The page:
When a group of voting rights advocates notified the state Department of Health and Human Services recently that North Carolina may not be living up to federal requirements that social services agencies help their clients register to vote, a spokeswoman indicated the department was surprised. “This administration has always supported increasing voter registration and will fully review any alleged variance along with our processes to determine if the Department needs to revise its procedures,” Alexandra Lefebvre, a DHHS press assistant, emailed Friday in response to both verbal and emailed requests for comment. “Given the gravity of this issue, we wish these activist organizations had approached the Department sooner when they first had concerns about the registration process.” That profession of surprise is a much different response than WRAL News received from the North Carolina State Board of Elections on Friday, where officials indicated that they were not only aware of the problem but said they had been prodding DHHS for years to address the issue.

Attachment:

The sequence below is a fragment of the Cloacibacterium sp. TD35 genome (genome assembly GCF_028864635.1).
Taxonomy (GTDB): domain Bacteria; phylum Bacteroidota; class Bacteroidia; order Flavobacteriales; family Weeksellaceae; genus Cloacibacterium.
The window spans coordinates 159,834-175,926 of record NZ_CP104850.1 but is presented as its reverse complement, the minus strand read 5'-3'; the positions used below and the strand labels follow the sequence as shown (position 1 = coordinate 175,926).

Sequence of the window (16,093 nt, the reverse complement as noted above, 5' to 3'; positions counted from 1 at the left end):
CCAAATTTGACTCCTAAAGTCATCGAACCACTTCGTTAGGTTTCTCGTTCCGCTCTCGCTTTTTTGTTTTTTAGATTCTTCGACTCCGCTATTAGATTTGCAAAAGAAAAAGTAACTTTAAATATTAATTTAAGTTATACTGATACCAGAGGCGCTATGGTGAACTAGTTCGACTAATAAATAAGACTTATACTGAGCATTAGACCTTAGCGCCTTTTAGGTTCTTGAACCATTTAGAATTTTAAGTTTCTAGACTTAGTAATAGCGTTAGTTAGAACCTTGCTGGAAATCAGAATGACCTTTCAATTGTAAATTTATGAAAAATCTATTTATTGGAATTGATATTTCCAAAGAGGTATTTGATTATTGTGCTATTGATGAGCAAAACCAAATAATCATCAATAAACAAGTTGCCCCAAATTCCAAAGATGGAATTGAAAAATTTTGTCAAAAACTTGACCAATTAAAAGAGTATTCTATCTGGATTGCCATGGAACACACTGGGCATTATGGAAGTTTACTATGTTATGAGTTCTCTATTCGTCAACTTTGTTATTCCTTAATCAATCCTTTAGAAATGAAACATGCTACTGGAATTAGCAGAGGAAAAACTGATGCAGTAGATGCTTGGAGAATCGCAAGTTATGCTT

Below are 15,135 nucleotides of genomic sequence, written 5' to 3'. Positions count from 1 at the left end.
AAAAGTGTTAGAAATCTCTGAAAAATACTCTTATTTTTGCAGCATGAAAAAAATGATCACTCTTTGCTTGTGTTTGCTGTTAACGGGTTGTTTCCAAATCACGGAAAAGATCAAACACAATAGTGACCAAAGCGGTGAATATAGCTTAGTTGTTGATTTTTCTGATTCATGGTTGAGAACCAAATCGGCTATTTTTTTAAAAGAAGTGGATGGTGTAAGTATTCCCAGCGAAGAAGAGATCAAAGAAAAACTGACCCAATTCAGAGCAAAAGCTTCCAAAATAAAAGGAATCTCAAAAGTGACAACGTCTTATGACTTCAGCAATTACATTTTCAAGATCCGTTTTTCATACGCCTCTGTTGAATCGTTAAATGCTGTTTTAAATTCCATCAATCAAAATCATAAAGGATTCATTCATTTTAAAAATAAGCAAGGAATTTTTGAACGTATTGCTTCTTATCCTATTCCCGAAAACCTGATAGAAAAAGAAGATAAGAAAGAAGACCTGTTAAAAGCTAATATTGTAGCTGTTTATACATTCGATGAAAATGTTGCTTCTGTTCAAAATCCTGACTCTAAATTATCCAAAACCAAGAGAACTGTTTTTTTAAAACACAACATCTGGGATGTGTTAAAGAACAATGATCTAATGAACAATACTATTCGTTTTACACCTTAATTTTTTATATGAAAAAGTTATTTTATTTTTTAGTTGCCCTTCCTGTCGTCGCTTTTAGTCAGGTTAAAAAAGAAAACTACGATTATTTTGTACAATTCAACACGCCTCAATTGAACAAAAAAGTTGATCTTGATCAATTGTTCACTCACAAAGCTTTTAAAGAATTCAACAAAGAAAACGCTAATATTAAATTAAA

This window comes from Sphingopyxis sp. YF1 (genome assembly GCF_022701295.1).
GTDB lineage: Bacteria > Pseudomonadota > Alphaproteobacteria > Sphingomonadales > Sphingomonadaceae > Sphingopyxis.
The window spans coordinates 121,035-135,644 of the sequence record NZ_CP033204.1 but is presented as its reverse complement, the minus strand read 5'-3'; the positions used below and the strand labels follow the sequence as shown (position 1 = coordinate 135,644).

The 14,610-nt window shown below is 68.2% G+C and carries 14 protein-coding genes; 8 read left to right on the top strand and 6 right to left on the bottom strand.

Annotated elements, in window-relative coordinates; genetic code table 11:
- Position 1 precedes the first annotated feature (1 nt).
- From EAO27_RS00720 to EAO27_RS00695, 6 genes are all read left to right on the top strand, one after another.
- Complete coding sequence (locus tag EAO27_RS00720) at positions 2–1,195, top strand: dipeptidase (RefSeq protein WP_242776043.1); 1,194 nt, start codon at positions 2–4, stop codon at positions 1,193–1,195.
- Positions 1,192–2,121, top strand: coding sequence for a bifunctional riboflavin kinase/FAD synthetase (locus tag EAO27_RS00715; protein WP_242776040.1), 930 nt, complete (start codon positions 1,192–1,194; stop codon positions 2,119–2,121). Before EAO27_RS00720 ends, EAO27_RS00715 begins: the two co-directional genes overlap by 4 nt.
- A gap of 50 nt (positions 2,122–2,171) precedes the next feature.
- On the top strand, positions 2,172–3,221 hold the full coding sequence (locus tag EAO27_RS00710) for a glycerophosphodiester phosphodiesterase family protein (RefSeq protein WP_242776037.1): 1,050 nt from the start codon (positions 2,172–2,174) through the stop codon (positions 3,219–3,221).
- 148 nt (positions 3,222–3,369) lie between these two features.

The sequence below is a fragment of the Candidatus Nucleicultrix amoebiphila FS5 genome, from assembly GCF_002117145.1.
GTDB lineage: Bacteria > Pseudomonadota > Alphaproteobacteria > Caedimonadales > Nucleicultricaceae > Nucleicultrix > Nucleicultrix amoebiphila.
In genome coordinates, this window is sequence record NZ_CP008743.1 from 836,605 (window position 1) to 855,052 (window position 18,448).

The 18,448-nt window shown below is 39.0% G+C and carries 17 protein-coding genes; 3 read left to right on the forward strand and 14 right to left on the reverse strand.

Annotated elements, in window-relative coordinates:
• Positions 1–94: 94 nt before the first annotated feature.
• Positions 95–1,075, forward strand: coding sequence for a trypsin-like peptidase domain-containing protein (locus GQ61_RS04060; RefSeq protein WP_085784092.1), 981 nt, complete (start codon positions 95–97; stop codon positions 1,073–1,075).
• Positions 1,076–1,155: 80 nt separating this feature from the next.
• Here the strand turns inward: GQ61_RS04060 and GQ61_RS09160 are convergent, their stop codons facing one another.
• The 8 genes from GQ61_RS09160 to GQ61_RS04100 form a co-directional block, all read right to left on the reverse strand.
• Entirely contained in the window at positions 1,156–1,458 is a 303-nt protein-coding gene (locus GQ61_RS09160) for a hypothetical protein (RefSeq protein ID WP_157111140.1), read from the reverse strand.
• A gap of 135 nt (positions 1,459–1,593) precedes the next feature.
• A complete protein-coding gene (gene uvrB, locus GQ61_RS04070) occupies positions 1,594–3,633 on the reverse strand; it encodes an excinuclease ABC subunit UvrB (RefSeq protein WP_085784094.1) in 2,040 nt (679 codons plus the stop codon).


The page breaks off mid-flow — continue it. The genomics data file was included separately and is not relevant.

In response to a public records request by WRAL News, the State Board of Elections provided more than 60 emails and calendar entries dating to 2012 indicating there have been meetings and emails exchanged between DHHS’ Division of Social Services and elections officials that focused on the problem.
One of those emails includes a request for help from DHHS to the State Board of Elections in responding to a records request by Demos, one of the voting rights advocacy groups that put North Carolina on notice Friday that the state may be out of compliance with the 1990s-era National Voter Registration Act.